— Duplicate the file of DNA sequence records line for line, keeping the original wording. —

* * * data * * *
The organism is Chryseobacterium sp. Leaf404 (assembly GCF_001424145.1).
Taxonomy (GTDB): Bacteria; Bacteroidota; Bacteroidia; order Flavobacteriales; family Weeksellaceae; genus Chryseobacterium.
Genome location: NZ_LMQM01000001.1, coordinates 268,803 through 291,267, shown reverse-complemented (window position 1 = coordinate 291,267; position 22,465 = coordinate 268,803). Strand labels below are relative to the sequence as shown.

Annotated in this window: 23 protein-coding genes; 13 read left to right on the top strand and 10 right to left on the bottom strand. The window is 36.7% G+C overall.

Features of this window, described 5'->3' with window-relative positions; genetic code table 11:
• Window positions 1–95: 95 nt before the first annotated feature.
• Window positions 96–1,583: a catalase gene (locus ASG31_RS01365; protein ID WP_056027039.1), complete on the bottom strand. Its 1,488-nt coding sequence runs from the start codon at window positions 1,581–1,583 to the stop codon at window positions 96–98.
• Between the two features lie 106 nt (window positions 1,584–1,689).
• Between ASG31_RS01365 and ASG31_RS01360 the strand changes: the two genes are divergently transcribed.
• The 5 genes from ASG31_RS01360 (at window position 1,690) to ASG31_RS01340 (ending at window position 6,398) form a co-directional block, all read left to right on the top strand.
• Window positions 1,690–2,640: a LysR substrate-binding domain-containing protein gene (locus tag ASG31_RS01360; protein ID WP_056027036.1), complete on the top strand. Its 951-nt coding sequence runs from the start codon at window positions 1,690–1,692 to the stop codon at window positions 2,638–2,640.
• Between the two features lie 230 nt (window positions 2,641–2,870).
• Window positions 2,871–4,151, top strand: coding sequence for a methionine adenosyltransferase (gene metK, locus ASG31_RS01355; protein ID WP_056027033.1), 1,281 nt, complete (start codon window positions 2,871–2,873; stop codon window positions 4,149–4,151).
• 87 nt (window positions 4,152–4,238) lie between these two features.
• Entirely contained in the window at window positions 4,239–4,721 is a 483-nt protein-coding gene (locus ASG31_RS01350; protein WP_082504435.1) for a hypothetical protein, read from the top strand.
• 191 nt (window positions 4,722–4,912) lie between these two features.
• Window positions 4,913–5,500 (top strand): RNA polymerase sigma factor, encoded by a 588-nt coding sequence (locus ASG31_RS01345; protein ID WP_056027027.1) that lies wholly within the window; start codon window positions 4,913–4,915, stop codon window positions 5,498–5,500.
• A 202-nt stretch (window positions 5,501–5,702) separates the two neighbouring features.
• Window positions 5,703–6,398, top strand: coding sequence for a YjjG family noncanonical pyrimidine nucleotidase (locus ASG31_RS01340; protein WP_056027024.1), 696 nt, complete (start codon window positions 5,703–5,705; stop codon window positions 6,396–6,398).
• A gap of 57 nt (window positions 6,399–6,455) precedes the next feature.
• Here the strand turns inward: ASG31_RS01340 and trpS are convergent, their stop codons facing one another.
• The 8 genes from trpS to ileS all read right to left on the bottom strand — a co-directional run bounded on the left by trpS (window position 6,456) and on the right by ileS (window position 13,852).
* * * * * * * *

The organism is Chryseobacterium sp. Leaf404 (assembly GCF_001424145.1).
Taxonomy (GTDB): Bacteria; Bacteroidota; Bacteroidia; order Flavobacteriales; family Weeksellaceae; genus Chryseobacterium.
Genome location: NZ_LMQM01000001.1, coordinates 268,803 through 291,267, shown reverse-complemented (window position 1 = coordinate 291,267; position 22,465 = coordinate 268,803). Strand labels below are relative to the sequence as shown.

Annotated in this window: 23 protein-coding genes; 13 read left to right on the top strand and 10 right to left on the bottom strand. The window is 36.7% G+C overall.

Features of this window, described 5'->3' with window-relative positions; genetic code table 11:
• Window positions 1–95: 95 nt before the first annotated feature.
• Window positions 96–1,583: a catalase gene (locus ASG31_RS01365; protein ID WP_056027039.1), complete on the bottom strand. Its 1,488-nt coding sequence runs from the start codon at window positions 1,581–1,583 to the stop codon at window positions 96–98.
• Between the two features lie 106 nt (window positions 1,584–1,689).
• Between ASG31_RS01365 and ASG31_RS01360 the strand changes: the two genes are divergently transcribed.
• The 5 genes from ASG31_RS01360 (at window position 1,690) to ASG31_RS01340 (ending at window position 6,398) form a co-directional block, all read left to right on the top strand.
• Window positions 1,690–2,640: a LysR substrate-binding domain-containing protein gene (locus tag ASG31_RS01360; protein ID WP_056027036.1), complete on the top strand. Its 951-nt coding sequence runs from the start codon at window positions 1,690–1,692 to the stop codon at window positions 2,638–2,640.
• Between the two features lie 230 nt (window positions 2,641–2,870).
• Window positions 2,871–4,151, top strand: coding sequence for a methionine adenosyltransferase (gene metK, locus ASG31_RS01355; protein ID WP_056027033.1), 1,281 nt, complete (start codon window positions 2,871–2,873; stop codon window positions 4,149–4,151).
• 87 nt (window positions 4,152–4,238) lie between these two features.
• Entirely contained in the window at window positions 4,239–4,721 is a 483-nt protein-coding gene (locus ASG31_RS01350; protein WP_082504435.1) for a hypothetical protein, read from the top strand.
• 191 nt (window positions 4,722–4,912) lie between these two features.
• Window positions 4,913–5,500 (top strand): RNA polymerase sigma factor, encoded by a 588-nt coding sequence (locus ASG31_RS01345; protein ID WP_056027027.1) that lies wholly within the window; start codon window positions 4,913–4,915, stop codon window positions 5,498–5,500.
• A 202-nt stretch (window positions 5,501–5,702) separates the two neighbouring features.
• Window positions 5,703–6,398, top strand: coding sequence for a YjjG family noncanonical pyrimidine nucleotidase (locus ASG31_RS01340; protein WP_056027024.1), 696 nt, complete (start codon window positions 5,703–5,705; stop codon window positions 6,396–6,398).
• A gap of 57 nt (window positions 6,399–6,455) precedes the next feature.
• Here the strand turns inward: ASG31_RS01340 and trpS are convergent, their stop codons facing one another.
• The 8 genes from trpS to ileS all read right to left on the bottom strand — a co-directional run bounded on the left by trpS (window position 6,456) and on the right by ileS (window position 13,852).